The Cardinals did not make another deal in advance of the 3 p.m. CT Deadline on Thursday.
"When you talk about adding a top-of-the-rotation starter with Lackey, getting somebody like Masterson who has a history of eating innings [because] when you look at our rotation prior to this deal, sometimes our third, fourth and fifth starters were having trouble going deep into games, putting a lot of pressure on our bullpen," general manager John Mozeliak said. "I think this will help alleviate some of that. Obviously, I feel like we set up well from a pitching standpoint moving forward."
The cost for Lackey was heavy, as the Cardinals parted with starter Joe Kelly and right fielder Allen Craig in order to land a pitcher whom they'll have for a postseason push this season and retain for another year. The Cardinals will get a bargain in 2015, too, as a unique club option built into Lackey's current five-year deal will have him making the Major League minimum ($500,000) because he missed '12 due to Tommy John surgery.
The Red Sox structured the contract as such in order to protect themselves from what was a pre-existing elbow injury. Before making this deal, Mozeliak reached out to Lackey's agent to ensure Lackey, 35, intended to pitch next season. The Cardinals received an "in good faith" affirmation, Mozeliak said.
Along with Lackey, the Red Sox sent the Cardinals $1.75 million to help cover the remaining $5 million he's owed this season. The Cardinals also received Minor League left-hander Corey Littrell, a fifth-round pick in the 2013 First Year Player Draft. Litrell was 5-5 with a 3.60 ERA in 19 games (18 starts) at Class A Advanced this season. Littrell will report to Class A Palm Beach (Fla.).
Lackey is expected to join the Cardinals in St. Louis on Friday, at which time the Cardinals will announce when he'll make his debut. He last pitched on Saturday, allowing two earned runs in a seven-inning loss. He's an easy fit into the rotation for the Cardinals, who had an automatic rotation vacancy with Kelly's departure.
"He brings a presence, first of all," said Cardinals catcher A.J. Pierzynski, Lackey's teammate earlier this season. "Second of all, he brings competitiveness. He is a guy who wants the ball. He wants to pitch deep into games. He's done it in the biggest stage, and obviously the Cardinals got to see it last year in the World Series. He's a competitor, and he wants to win. That's the bottom line."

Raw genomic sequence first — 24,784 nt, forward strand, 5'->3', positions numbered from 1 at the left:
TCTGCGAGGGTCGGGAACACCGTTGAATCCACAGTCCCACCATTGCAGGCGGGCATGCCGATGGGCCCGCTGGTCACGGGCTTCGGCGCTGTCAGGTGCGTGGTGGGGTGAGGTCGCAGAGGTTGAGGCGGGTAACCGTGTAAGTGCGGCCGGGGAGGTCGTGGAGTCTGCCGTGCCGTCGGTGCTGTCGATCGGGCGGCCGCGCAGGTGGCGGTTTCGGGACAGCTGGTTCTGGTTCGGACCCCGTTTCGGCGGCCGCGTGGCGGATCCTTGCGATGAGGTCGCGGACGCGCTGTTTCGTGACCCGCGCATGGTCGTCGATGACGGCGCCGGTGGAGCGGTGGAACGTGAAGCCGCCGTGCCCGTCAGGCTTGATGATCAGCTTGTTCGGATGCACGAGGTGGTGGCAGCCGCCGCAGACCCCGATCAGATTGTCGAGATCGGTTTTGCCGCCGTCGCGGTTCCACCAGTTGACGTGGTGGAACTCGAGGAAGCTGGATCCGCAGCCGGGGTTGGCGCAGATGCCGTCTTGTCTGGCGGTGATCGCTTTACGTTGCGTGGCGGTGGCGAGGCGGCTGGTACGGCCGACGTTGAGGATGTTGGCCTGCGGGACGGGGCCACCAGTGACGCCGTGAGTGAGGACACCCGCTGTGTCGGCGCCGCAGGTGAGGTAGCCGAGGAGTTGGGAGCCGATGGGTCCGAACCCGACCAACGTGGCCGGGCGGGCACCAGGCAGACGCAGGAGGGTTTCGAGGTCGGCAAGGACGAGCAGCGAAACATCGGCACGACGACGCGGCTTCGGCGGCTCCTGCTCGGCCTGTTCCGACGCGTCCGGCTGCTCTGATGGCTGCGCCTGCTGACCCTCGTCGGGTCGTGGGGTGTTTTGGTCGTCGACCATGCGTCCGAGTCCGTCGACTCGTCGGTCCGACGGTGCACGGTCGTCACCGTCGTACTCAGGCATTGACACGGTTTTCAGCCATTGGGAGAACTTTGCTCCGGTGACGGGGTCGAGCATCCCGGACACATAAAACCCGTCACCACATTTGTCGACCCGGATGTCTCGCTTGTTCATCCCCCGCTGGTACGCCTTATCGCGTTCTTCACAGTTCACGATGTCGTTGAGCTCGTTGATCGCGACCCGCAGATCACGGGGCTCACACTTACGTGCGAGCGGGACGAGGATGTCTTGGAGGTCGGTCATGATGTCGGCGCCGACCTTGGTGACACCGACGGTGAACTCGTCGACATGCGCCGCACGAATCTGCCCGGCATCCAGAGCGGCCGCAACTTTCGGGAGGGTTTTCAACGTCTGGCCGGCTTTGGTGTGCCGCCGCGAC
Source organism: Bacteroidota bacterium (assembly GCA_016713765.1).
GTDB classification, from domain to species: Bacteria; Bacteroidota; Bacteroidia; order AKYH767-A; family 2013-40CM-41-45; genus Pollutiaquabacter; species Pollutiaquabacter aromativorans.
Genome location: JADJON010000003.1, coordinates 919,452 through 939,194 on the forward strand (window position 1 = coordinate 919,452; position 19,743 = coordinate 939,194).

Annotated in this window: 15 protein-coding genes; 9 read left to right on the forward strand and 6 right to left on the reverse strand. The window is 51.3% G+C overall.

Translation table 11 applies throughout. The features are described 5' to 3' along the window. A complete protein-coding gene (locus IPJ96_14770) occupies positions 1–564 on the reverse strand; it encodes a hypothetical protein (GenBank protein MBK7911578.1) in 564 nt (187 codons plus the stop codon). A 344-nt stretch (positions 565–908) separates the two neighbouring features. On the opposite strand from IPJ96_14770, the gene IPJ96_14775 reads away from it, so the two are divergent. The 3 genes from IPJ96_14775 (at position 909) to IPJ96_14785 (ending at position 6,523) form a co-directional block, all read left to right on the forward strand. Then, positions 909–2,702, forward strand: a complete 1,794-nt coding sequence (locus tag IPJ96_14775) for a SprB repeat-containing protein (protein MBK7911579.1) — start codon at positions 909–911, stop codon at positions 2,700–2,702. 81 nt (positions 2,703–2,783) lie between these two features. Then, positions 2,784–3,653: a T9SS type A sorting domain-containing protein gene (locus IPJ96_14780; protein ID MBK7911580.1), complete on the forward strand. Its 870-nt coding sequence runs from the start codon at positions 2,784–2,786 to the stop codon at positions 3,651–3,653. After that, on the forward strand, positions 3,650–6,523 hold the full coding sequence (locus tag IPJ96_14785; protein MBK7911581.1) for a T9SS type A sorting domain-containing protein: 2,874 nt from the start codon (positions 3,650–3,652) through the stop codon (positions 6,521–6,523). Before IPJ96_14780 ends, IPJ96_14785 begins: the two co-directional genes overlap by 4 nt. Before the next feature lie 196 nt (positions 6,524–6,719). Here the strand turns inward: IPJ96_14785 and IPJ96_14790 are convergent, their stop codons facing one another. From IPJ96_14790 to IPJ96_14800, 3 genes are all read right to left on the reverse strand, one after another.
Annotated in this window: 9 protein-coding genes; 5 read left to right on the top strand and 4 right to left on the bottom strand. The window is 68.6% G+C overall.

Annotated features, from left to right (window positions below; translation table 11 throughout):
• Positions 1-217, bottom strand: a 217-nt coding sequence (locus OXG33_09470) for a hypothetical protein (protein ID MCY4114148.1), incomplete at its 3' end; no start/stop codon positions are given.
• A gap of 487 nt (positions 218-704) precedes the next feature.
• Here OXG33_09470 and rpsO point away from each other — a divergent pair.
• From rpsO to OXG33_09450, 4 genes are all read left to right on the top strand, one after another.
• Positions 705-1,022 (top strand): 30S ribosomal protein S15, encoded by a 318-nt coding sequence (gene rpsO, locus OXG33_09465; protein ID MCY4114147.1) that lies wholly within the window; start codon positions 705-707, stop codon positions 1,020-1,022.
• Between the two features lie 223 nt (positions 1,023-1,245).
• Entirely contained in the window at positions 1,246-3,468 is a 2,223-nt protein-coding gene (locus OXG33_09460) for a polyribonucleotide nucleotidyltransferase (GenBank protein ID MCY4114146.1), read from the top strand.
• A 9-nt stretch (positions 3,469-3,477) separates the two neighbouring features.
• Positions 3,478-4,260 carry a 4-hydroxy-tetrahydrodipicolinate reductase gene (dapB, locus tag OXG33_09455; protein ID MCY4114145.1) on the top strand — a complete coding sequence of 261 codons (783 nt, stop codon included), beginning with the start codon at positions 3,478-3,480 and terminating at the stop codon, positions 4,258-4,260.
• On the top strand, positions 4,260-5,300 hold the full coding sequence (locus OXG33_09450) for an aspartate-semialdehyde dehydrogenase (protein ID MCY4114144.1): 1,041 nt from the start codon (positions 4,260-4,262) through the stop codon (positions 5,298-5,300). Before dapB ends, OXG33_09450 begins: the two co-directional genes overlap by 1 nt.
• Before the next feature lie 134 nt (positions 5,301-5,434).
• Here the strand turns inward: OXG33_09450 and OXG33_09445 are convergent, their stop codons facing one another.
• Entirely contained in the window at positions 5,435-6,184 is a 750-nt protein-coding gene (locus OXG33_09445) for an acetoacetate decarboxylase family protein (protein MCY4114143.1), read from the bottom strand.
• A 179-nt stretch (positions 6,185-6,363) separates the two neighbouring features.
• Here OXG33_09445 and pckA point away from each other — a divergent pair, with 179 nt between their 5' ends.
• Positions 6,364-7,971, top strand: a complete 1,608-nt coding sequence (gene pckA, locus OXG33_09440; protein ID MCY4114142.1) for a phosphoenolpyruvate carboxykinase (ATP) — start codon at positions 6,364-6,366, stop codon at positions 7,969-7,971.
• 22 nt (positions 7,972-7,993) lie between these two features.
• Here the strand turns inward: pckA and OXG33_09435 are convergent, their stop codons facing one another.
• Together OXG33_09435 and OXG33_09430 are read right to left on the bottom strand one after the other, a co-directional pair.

A rotation that had been entirely homegrown has become much more experienced: Masterson has been in the Majors since 2008; Lackey has made 344 career starts.
"Historically, pitching will take you far," Mozeliak said. "You look at sort of changing the rotation from a younger group of guys to a more seasoned group that has seen things, obviously it's a different view. You look at the second half of the season, and it's a nice to thing to rely on when you need it."
In Lackey, the Cardinals also land a pitcher with extensive postseason experience. He has been on teams that have advanced to the playoffs six times, including two clubs (Angels in 2002, Red Sox in '13) that won it all. Lackey has six postseason wins in 19 games. One of those was a victory in Boston's championship-clinching win over the Cardinals last fall.
Lackey limited St. Louis to one run in 6 2/3 innings in that one, outdueling Michael Wacha at Fenway Park.
"You look at his career, he's won games everywhere he's been," Pierzynski said. "And he's won big games everywhere he's been. He has two rings, and I know, talking to him today, he's looking for a third."
The deal for Lackey came together over the last day, Mozeliak said. The Cardinals' ability to land Masterson without giving up a pitcher allowed the organization flexibility to part with a Major League starter in order to get Lackey. At that point, the Red Sox and Cardinals found common ground.
The Cardinals did not purse the other starter (Jon Lester) the Red Sox traded on Thursday and did not make a late run at Rays lefty David Price. Lackey, like Price, won't be a free agent until after 2016, and Lackey was had at a more palatable price.
"The last few years we have been extremely competitive and doing more additions than subtractions [from the Major League roster]," Mozeliak said. "But to address what we felt we needed, we had to go down this path. You look at the state of this game, currency is prospects. You have to be careful of what you're giving up."